That strategic aim, and the country whose advance most threatens US global dominance, explains the aggressive US trade tariffs against China. This is despite the fact that the tariffs are imposed on goods to the US and so raise prices in the US and destroy US jobs, just as economic theory predicts. Trump’s replacement for the North America Free Trade agreement (NAFTA) is the US-Canada-Mexico Trade Agreement (USMCA) is remarkable similar to NAFTA. The key change is a series of measures that effectively prevent both Canada and Mexico striking any new deals to improve their trade with China without US approval.
China is clearly the main target of Trump’s trade policy but is certainly not the only target. Taken together, and making no judgement on its likely success, from Trump’s perspective this amounts to an entirely new trade policy for the US in the post-World War II era. Historically the superior productivity of US industry and agriculture meant that it was an advocate for free trade. While there were general benefits, the US would always be the biggest winner.
Trump has turned that outlook on its head. The US slowdown will be addressed by a re-ordering of the global trade system in US interests. Specifically, other countries will be subordinated to the US, providing it with unfair advantages and crimping the growth of non-US industries where they are in direct competition with major US companies.
In this light, the attack on Huawei (which leads on 5G telecoms technology) should be seen as driven by the same policy as the attack on the makers of Airbus (Boeing’s sole global rival).
Airbus had sales of €31 billion the first half of 2019. It employs 136,000 people worldwide, 14,000 of them in the UK, where production of the high value-added wings and part of the engines takes place.
Because of the integration of production across Europe, Airbus has already publicly stated that any Brexit outcome which includes leaving either the Single Market or a customs union would pose the company with enormous challenges, which could require relocation in the EU.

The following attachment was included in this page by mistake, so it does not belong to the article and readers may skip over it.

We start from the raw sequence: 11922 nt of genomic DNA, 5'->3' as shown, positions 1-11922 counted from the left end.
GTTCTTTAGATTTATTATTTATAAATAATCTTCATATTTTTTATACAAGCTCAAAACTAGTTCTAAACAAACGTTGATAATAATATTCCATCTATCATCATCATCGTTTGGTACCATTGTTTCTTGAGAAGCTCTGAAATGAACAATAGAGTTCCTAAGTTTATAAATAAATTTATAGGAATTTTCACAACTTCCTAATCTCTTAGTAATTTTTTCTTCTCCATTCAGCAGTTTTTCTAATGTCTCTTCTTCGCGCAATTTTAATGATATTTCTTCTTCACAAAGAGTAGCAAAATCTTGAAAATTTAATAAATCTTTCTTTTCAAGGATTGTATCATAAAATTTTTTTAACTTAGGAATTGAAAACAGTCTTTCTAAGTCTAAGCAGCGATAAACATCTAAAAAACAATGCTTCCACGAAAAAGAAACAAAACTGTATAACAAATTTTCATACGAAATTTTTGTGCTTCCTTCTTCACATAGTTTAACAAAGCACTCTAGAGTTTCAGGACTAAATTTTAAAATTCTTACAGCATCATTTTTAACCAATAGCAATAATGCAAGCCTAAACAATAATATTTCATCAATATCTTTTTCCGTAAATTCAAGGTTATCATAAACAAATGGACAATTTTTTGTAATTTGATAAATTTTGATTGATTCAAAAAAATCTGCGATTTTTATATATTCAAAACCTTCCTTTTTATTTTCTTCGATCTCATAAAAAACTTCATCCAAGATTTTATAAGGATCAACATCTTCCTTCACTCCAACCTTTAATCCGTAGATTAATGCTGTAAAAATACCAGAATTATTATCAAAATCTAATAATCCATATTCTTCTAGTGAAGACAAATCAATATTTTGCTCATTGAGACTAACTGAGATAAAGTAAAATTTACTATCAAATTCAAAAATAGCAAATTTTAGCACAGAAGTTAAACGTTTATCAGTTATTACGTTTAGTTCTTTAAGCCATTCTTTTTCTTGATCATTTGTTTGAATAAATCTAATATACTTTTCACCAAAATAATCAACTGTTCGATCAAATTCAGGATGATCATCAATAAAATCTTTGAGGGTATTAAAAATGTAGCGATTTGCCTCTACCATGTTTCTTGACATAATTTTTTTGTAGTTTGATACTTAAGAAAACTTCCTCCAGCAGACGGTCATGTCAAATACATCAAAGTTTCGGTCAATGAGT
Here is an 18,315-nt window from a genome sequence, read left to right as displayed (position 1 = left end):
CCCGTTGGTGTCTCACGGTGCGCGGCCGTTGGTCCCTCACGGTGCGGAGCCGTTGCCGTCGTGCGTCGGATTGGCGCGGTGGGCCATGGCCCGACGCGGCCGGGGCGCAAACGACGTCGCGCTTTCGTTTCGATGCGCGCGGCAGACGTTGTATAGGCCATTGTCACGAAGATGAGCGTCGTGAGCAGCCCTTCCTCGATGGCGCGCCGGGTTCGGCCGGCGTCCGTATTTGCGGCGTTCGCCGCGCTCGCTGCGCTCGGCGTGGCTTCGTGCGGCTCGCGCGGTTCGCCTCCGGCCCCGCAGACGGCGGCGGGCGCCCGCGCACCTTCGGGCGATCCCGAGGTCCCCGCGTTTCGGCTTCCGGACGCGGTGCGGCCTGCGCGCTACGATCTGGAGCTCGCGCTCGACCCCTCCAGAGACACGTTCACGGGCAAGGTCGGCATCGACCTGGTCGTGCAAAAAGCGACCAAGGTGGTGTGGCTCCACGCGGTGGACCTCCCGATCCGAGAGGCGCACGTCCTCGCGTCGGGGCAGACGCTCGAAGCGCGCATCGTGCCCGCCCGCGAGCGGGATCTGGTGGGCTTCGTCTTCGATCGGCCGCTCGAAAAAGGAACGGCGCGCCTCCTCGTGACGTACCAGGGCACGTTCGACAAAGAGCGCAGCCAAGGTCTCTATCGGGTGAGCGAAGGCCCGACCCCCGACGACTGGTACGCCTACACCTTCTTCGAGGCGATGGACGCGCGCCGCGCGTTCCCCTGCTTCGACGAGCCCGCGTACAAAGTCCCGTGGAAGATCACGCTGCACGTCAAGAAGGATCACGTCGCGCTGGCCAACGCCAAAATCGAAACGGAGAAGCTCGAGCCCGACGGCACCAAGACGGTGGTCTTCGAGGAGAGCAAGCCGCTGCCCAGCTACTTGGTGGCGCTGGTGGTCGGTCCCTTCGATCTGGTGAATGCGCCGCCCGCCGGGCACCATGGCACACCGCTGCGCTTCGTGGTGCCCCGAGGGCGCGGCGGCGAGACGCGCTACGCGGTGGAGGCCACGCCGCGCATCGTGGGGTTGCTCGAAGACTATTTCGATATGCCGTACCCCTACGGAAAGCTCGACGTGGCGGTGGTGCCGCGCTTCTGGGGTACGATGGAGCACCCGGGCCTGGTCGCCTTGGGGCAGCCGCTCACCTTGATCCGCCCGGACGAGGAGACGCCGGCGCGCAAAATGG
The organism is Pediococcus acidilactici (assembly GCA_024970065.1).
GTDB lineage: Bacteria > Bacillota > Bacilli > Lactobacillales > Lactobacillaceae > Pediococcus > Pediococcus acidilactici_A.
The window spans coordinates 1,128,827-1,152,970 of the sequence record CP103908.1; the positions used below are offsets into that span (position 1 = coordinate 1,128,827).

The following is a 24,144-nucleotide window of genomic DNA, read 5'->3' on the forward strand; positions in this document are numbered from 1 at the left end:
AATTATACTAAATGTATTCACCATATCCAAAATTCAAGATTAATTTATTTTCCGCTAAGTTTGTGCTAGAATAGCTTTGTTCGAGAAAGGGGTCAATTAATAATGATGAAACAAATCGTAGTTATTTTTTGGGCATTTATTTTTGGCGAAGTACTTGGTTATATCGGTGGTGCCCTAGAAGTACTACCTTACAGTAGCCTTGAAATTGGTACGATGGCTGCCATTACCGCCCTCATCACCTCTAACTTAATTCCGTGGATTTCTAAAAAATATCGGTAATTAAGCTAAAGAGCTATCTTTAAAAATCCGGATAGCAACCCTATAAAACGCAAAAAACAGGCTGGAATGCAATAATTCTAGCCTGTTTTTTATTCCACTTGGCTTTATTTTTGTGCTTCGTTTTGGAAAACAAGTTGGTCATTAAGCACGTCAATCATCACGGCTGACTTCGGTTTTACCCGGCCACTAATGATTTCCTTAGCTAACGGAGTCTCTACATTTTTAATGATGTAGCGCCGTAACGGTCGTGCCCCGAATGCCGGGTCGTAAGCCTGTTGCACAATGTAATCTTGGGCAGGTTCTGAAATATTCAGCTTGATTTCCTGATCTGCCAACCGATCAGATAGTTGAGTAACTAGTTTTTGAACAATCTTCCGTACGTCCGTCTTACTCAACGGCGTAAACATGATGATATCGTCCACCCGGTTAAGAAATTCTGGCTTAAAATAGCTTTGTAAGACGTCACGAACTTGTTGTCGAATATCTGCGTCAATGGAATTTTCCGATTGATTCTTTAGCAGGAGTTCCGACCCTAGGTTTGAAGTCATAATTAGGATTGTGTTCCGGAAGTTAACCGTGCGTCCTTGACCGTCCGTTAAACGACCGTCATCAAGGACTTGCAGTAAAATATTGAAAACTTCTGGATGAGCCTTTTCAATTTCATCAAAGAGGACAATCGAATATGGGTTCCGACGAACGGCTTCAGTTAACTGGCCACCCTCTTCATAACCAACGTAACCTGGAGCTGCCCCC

The Trump/Johnson No Deal project does mean leaving both the Single Market and the customs union. This is also true of the latest Johnson proposal, which means that Britain would leave both. The major Airbus plant is based in North Wales.
There is clearly an advantage to the US from severely disrupting the production of Boeing’s only global rival. But it should be equally clear that there is no advantage to producers in the UK to accepting such a deal. Unions and business groups here have been right to highlight this.
This country will have to operate under WTO rules if it crashes out without a deal. Under those rules, the trade tariffs are allowed once an unfavourable ruling is made. In fact, there are few other mechanisms available under WTO. But, until recent years, the US was the by far the largest economy in the world. So, any system allowing bilateral trade tariffs massively favoured the US. That will still be the case between the UK and the US, with Trump holding all the cards in any negotiations or in any subsequent trade dispute.
At the same time, it is futile to protest that Trump should have targeted other countries instead, if he wants to get a US-UK trade deal. This is the approach of some business groups in this dispute.
Trump’s aim is firstly to attack Airbus so that it does not gain an insurmountable advantage over Boeing. But he also rejects any soft-pedalling in his aggressive trade policy, even for ‘allies’. Outside of the EU’s Single Market and customs union, Britain will have to accept whatever Trump offers. And what he offers, or at least intends, is a complete restructuring of the global trade system in US interests.